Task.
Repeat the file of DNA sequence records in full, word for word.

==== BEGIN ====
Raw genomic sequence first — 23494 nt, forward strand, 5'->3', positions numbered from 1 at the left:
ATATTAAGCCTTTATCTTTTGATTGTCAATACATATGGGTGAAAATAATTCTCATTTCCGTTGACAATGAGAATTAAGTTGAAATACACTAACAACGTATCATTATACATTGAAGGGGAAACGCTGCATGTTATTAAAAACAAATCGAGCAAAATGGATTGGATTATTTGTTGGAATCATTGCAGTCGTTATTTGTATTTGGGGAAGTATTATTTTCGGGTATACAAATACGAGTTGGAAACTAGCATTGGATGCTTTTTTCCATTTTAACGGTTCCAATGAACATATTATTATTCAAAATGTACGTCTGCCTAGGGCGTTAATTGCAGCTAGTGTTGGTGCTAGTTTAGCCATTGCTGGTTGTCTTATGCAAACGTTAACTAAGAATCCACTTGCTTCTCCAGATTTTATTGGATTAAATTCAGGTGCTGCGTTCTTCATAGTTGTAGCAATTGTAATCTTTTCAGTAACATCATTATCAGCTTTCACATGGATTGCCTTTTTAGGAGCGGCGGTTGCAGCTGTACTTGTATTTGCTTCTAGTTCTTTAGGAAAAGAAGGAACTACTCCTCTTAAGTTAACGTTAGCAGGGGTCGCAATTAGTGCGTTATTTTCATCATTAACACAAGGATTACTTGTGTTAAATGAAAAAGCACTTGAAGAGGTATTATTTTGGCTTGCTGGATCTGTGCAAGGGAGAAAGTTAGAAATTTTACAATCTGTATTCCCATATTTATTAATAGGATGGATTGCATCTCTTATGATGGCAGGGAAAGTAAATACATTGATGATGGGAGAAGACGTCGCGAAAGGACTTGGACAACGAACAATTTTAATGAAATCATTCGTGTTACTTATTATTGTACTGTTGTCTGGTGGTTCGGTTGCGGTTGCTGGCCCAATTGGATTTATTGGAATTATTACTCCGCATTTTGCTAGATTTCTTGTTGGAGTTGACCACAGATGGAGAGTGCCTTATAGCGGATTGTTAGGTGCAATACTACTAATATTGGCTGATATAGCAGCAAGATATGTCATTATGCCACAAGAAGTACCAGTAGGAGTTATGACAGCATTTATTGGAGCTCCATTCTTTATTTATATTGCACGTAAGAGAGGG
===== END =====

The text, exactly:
Raw genomic sequence first — 23494 nt, forward strand, 5'->3', positions numbered from 1 at the left:
ATATTAAGCCTTTATCTTTTGATTGTCAATACATATGGGTGAAAATAATTCTCATTTCCGTTGACAATGAGAATTAAGTTGAAATACACTAACAACGTATCATTATACATTGAAGGGGAAACGCTGCATGTTATTAAAAACAAATCGAGCAAAATGGATTGGATTATTTGTTGGAATCATTGCAGTCGTTATTTGTATTTGGGGAAGTATTATTTTCGGGTATACAAATACGAGTTGGAAACTAGCATTGGATGCTTTTTTCCATTTTAACGGTTCCAATGAACATATTATTATTCAAAATGTACGTCTGCCTAGGGCGTTAATTGCAGCTAGTGTTGGTGCTAGTTTAGCCATTGCTGGTTGTCTTATGCAAACGTTAACTAAGAATCCACTTGCTTCTCCAGATTTTATTGGATTAAATTCAGGTGCTGCGTTCTTCATAGTTGTAGCAATTGTAATCTTTTCAGTAACATCATTATCAGCTTTCACATGGATTGCCTTTTTAGGAGCGGCGGTTGCAGCTGTACTTGTATTTGCTTCTAGTTCTTTAGGAAAAGAAGGAACTACTCCTCTTAAGTTAACGTTAGCAGGGGTCGCAATTAGTGCGTTATTTTCATCATTAACACAAGGATTACTTGTGTTAAATGAAAAAGCACTTGAAGAGGTATTATTTTGGCTTGCTGGATCTGTGCAAGGGAGAAAGTTAGAAATTTTACAATCTGTATTCCCATATTTATTAATAGGATGGATTGCATCTCTTATGATGGCAGGGAAAGTAAATACATTGATGATGGGAGAAGACGTCGCGAAAGGACTTGGACAACGAACAATTTTAATGAAATCATTCGTGTTACTTATTATTGTACTGTTGTCTGGTGGTTCGGTTGCGGTTGCTGGCCCAATTGGATTTATTGGAATTATTACTCCGCATTTTGCTAGATTTCTTGTTGGAGTTGACCACAGATGGAGAGTGCCTTATAGCGGATTGTTAGGTGCAATACTACTAATATTGGCTGATATAGCAGCAAGATATGTCATTATGCCACAAGAAGTACCAGTAGGAGTTATGACAGCATTTATTGGAGCTCCATTCTTTATTTATATTGCACGTAAGAGAGGG